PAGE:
A solid understanding of all looped structures is necessary to avoid accidental and injudicious co-opting of the natural structures of other looping* and knotting techniques. Not all end-led structures are nalbound structures.

Over time, I will be addressing the issues surrounding properly and clearly defining nalbinding (doing so by what it is instead of what it is not). I will also show how surface structure can both assist with and obscure identification of technique. Additionally, how to spot those higher level construction structures which help differentiate the specific technique used to create a particular base structure. This means that there will be an amount of not directly nalbinding related posts as we explore other looped textiles enough to get an understanding of how exactly they differ from nalbinding. As we’ve noted throughout the study of nalbinding, it is easy for objects to be miss-classified as an entirely different technique and structure by those that are insufficiently familiar with the possibilities available within the family of non-woven looped textiles.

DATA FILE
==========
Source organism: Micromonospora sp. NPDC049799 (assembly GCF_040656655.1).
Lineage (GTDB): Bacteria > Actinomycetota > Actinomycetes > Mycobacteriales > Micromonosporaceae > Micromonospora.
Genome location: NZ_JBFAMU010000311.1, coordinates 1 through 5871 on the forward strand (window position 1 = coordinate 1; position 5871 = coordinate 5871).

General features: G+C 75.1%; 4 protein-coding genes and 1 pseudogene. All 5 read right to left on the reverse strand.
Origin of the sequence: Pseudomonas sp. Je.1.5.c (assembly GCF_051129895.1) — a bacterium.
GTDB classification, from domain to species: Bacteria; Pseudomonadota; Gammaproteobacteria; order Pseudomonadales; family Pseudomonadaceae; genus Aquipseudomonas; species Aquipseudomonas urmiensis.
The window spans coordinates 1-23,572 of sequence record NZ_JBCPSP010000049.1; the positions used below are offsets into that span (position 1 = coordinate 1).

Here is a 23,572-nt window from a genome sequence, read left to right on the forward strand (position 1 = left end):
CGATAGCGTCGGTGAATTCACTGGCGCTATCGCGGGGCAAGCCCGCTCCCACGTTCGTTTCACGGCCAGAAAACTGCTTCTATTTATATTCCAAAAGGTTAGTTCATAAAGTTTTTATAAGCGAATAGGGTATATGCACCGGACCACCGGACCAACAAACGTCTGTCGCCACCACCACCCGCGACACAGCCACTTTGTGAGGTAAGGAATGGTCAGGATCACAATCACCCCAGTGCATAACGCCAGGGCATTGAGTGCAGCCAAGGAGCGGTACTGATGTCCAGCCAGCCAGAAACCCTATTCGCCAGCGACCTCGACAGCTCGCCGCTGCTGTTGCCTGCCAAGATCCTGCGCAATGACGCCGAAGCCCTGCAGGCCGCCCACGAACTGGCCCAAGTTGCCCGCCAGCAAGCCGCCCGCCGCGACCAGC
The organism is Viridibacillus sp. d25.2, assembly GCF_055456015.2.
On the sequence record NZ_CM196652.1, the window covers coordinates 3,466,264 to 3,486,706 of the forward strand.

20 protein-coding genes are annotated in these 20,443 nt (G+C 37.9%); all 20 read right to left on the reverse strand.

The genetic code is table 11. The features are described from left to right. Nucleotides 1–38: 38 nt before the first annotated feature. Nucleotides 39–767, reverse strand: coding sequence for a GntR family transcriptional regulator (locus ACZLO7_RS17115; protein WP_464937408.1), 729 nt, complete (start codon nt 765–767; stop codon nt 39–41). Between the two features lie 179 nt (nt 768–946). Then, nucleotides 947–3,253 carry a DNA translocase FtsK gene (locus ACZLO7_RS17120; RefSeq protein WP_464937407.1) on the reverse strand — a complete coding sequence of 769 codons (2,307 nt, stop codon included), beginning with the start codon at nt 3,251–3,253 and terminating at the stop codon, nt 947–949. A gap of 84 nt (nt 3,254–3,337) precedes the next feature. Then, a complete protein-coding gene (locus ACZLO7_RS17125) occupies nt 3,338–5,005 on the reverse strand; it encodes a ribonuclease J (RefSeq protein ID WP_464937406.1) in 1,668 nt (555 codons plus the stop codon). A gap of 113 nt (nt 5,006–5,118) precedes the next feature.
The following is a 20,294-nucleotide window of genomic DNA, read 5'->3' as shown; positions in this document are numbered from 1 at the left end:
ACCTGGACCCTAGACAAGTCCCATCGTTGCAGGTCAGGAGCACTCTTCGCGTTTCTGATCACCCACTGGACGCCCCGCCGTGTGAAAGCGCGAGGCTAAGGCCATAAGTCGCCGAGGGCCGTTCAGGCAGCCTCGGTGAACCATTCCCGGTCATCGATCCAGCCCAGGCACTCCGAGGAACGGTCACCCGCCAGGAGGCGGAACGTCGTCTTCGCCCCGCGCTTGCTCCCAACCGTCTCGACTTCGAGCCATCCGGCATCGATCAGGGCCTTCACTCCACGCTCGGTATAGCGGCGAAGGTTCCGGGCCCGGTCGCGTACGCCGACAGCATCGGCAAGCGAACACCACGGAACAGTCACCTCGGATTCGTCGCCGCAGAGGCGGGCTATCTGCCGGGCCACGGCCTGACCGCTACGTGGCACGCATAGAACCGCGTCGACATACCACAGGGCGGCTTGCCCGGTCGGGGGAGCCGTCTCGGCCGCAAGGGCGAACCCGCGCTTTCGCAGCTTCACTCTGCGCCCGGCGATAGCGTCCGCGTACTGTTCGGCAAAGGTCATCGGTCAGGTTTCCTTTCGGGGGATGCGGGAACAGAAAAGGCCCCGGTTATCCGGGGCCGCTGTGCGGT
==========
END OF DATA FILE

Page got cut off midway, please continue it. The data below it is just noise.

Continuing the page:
For example, Cary Karp has pointed out in his blog, in the post Crochetedness vs. nalboundness, how incorrectly co-opting slip stitch crochet structures into the nalbinding atlas of stitch variants has obscured and made difficult the study of that technique’s history and transmission. Given that nalbinding has long suffered under this same issue of miss-classification/identification obscuring its history, it behooves us to exhibit caution to avoid doing the same to our looping cousins.

* While all loop-led structures can technically be produced via end-led means, those means may not be at all practical or reasonable.

Charting the Nalbinding of the Nile

On January 21st, 2019, I was honored to give a presentation entitled Charting the Nalbinding of the Nile (click on title to view recording: 30 minutes) at the Textile Archaeology of Egypt and Sudan’s (TAES) seminar on “Current Research in Textile Archaeology along the Nile” at the Centre for Textile Research in Copenhagen. They recorded the presentations and posted them online. A direct link to mine is located here.